Recent developments have given the members of the Squannacook Greenways, who are planning a 5-mile recreational-use path along the former rail line between Groton and Townsend, plenty of encouragement. Proposed legislation, a new board member and a potential grant that would start the fundraising ball rolling all mark forward progress.

Currently, only municipalities can receive state money for rail-trail construction. Sens. Eileen Donahue and Jennifer Flanagan filed a petition in January to allow nonprofit groups to access the funds. Rep. Sheila Harrington filed in the house, board member Bill Rideout said.

If the legislation is passed, the basic idea is the state will pay for half of the environmental insurance, approximately $50,000, required for construction, Rideout said, "We can cut out $25,000 in fundraising."

"We just really appreciate the effort. They've all backed us really strongly," he said. The legislation is needed because the Squannacook River Rail Trail is unique. It will be built on land owned by the Massachusetts Bay Transportation Authority, leased to the Massachusetts Department of Conservation and built and maintained by the nonprofit group.

"We've been talking to DCR for about three years," Rideout said. The two groups came to a verbal agreement last year and are waiting for a final agreement. "They've got their lawyers involved," he said.

Townsend Fire Chief Don Klein spoke in favor of the proposed rail trail at the last Town Meeting. When a board position became vacant, the greenways approached him to join.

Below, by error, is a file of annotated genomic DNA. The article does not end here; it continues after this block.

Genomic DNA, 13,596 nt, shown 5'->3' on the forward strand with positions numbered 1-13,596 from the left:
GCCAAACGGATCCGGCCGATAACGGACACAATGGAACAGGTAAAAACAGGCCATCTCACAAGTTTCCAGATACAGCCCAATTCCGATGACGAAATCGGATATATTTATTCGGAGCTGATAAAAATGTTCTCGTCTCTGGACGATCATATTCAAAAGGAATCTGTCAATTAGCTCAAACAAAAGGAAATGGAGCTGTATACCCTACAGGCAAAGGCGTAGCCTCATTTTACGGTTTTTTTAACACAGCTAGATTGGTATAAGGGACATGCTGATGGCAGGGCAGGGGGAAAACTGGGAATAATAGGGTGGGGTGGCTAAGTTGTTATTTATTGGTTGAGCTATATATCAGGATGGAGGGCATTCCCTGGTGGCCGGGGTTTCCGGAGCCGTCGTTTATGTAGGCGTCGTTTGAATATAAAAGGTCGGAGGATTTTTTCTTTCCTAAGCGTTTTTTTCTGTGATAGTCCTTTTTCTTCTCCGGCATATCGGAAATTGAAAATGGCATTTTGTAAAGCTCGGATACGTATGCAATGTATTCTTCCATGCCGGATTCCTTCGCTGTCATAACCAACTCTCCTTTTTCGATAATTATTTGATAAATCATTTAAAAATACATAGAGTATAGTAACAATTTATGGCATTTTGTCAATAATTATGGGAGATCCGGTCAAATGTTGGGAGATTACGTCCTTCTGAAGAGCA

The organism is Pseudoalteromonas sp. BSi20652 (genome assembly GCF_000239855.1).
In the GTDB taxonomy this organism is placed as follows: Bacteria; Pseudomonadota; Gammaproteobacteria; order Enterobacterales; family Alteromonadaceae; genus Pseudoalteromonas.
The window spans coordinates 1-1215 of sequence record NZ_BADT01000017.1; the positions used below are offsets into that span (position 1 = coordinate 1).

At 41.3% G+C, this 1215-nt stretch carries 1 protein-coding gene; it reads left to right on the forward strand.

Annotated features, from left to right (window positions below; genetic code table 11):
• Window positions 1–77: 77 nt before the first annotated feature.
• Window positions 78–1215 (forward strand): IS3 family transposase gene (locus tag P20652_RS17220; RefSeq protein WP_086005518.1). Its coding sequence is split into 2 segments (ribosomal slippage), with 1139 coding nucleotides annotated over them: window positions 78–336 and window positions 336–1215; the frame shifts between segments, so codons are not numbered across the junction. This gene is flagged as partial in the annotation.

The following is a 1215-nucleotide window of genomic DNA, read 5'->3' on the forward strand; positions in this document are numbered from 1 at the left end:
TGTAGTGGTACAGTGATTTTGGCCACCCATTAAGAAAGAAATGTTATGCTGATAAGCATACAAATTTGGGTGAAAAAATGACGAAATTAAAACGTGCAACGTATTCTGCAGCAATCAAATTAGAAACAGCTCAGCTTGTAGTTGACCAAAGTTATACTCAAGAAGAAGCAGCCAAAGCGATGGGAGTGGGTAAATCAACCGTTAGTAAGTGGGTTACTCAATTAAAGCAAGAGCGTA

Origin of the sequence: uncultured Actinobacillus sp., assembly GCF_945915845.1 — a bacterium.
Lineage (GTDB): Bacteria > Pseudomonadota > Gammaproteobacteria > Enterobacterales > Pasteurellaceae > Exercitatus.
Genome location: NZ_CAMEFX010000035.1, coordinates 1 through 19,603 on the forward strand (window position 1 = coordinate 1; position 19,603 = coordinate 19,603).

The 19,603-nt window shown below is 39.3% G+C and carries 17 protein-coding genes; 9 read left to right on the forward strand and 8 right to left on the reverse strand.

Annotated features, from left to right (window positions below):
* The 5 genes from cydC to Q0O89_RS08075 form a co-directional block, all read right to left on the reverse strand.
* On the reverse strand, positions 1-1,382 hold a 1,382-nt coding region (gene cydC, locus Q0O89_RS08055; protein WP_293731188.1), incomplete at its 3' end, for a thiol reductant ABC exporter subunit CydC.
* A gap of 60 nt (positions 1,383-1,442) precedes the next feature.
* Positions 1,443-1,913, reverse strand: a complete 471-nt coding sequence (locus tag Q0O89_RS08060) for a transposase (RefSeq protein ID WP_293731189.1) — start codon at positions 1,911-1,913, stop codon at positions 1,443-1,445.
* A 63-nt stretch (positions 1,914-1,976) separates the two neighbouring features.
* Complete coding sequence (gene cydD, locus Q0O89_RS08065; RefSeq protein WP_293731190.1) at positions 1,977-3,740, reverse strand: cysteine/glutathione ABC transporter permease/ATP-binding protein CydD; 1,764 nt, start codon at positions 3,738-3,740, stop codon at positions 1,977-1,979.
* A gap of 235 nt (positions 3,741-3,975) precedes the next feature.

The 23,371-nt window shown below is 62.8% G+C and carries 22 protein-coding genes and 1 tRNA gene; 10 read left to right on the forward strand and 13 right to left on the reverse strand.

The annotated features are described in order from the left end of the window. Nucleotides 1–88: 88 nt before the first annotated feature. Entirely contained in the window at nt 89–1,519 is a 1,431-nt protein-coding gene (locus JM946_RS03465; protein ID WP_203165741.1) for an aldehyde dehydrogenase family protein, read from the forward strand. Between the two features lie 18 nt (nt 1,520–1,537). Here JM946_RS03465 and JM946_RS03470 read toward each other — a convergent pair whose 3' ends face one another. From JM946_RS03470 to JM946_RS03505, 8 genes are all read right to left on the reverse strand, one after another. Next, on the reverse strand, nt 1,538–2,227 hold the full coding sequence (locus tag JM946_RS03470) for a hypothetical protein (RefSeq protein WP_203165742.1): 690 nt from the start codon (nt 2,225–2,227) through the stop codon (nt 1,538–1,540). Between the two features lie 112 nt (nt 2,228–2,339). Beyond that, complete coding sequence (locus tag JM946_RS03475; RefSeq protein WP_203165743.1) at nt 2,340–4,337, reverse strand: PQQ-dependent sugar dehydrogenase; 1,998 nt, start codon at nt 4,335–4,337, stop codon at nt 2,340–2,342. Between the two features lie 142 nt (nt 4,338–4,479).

He agreed, and became the first Townsend municipal official in the group. Two Groton officials, a selectman and a member of the conservation commission are already part of the group.

"I told them I was very much in support. It's very much needed in the community," Klein said, "There's no place for people to walk, ride a bike or jog safely in the community. Most of the roads are heavily traveled. We don't have adequate sidewalks."

He and his wife have biked on trails and found them to be a very safe environment. "I would look forward to being able to use it in my own backyard," he said.

The Fire Department recently purchased an off-road ambulance that can be towed by an all-terrain vehicle or a snowmobile with a grant from the Community Foundation. The department requested the funds because it performs rescues on state land; the ambulance could also be used on the proposed stone-dust rail trail.

Squannacook Greenways has also applied for funds from the Community Foundation. The grants focuses on the health of children, Rideout said. "It's close to many neighborhoods in town. Kids can use it without parents having to drive them there," he said, "This is what we feel is a unique aspect."

Once the group gets a signed agreement with DCR, they will be off and running, beginning the permitting process, raising funds and meeting with abutters, Rideout said.